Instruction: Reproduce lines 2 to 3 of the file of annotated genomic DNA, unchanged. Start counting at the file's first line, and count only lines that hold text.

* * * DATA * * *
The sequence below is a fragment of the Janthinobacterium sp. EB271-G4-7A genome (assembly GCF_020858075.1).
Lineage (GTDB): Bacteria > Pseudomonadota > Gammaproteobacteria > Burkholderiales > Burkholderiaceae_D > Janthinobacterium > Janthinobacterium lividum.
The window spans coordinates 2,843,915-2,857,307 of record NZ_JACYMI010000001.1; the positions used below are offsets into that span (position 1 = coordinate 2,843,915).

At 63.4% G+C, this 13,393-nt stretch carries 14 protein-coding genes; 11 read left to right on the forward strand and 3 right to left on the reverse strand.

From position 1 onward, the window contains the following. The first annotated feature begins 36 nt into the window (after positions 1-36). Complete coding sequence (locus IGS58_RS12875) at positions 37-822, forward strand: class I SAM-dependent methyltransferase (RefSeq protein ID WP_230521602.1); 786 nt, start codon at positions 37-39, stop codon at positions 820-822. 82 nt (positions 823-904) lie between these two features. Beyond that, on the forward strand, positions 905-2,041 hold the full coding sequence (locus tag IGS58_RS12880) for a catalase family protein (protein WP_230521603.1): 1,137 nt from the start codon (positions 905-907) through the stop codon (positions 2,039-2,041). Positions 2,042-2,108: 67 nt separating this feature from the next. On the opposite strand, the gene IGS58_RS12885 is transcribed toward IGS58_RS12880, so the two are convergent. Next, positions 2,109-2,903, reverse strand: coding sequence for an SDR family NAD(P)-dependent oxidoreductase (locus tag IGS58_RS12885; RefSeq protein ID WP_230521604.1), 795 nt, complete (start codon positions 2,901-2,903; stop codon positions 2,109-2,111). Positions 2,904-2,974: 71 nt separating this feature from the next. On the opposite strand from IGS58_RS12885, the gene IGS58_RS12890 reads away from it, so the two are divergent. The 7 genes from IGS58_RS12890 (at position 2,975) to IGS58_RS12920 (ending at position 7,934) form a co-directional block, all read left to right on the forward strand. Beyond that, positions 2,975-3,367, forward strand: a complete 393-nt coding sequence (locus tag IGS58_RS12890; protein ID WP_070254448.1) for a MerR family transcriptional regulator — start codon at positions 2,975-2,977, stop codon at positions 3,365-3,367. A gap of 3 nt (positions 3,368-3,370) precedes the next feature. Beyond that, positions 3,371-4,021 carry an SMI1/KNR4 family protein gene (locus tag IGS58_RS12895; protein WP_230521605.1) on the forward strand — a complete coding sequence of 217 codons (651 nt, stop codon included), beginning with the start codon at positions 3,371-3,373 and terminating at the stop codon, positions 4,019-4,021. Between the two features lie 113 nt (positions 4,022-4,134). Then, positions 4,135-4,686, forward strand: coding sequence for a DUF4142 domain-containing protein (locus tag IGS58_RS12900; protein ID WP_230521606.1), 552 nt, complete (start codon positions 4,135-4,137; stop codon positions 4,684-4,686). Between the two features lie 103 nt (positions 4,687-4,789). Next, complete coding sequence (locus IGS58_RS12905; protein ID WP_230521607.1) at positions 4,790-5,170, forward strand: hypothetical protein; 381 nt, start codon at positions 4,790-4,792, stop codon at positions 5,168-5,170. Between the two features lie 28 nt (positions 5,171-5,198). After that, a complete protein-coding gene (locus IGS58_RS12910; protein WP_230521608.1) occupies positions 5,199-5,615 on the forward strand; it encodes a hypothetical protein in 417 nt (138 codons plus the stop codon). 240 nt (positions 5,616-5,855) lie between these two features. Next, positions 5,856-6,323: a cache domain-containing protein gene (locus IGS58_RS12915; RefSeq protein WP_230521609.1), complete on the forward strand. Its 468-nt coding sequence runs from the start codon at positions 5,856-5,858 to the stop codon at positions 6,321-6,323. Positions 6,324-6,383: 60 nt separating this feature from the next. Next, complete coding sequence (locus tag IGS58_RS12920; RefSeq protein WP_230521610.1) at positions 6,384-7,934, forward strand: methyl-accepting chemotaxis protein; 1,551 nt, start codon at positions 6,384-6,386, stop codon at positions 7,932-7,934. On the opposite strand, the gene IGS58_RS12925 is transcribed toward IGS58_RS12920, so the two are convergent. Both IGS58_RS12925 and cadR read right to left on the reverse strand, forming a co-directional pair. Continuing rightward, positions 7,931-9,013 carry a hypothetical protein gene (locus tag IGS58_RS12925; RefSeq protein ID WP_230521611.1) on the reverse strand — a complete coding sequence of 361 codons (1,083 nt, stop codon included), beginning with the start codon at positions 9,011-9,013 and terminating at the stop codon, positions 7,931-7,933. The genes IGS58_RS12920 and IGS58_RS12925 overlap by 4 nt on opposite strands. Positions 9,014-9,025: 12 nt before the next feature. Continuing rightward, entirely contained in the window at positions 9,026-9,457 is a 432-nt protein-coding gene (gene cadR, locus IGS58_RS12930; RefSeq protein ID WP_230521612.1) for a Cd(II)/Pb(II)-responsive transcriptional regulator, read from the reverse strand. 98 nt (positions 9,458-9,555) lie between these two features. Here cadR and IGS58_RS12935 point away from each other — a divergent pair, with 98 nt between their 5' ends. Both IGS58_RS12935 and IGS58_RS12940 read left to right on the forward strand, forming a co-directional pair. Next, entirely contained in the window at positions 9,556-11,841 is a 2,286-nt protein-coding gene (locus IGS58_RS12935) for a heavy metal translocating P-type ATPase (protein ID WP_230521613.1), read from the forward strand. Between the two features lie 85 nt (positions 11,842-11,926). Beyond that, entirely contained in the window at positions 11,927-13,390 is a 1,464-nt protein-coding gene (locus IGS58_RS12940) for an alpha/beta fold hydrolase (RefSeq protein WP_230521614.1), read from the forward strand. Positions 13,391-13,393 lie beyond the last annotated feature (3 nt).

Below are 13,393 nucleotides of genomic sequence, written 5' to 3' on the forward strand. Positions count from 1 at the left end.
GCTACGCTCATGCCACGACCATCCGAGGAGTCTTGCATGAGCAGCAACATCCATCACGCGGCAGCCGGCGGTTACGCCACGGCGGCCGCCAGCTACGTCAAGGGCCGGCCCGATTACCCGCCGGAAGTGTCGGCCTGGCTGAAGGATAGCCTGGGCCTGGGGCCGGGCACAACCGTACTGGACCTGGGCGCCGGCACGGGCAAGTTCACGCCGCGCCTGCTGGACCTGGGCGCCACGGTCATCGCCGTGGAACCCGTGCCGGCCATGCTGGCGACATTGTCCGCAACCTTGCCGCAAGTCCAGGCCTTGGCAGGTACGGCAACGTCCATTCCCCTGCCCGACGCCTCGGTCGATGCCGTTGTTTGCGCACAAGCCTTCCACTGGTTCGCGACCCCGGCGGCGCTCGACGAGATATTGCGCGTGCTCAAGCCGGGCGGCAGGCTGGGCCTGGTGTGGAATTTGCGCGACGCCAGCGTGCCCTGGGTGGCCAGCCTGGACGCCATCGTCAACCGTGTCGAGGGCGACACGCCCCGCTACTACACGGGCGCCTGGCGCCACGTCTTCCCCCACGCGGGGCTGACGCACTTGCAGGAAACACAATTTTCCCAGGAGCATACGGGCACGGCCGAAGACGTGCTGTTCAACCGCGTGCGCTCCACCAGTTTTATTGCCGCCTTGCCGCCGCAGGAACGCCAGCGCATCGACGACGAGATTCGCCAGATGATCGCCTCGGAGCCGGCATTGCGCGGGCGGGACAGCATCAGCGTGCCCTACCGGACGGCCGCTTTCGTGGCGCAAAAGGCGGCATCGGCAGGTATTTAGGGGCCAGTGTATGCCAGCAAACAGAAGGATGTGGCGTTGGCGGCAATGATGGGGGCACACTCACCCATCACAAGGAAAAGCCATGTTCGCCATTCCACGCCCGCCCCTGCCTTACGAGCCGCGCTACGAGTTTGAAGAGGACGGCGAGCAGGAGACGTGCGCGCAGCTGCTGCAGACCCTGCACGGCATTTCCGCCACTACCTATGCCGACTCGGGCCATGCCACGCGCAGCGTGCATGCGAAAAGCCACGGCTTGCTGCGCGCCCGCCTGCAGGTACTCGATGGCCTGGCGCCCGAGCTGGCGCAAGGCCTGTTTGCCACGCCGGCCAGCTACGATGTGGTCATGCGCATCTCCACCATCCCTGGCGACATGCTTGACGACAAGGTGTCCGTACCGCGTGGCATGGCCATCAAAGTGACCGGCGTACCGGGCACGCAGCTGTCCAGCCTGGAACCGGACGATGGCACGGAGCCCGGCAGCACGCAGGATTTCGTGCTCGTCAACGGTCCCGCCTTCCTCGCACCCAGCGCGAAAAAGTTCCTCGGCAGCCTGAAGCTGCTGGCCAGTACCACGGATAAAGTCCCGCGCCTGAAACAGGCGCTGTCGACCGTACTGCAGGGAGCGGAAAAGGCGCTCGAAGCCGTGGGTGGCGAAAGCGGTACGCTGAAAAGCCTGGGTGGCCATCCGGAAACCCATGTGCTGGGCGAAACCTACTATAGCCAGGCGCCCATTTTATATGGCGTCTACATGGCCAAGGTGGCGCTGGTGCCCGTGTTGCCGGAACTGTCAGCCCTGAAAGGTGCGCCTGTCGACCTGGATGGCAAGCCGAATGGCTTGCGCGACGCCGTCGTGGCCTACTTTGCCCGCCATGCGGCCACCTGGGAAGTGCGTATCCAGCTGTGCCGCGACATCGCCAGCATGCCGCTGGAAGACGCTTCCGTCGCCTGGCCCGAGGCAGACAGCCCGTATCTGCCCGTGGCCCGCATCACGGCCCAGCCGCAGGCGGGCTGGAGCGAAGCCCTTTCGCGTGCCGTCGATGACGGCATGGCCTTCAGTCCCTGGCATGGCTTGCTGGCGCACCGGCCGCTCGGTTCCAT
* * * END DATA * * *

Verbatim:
Lineage (GTDB): Bacteria > Pseudomonadota > Gammaproteobacteria > Burkholderiales > Burkholderiaceae_D > Janthinobacterium > Janthinobacterium lividum.
The window spans coordinates 2,843,915-2,857,307 of record NZ_JACYMI010000001.1; the positions used below are offsets into that span (position 1 = coordinate 2,843,915).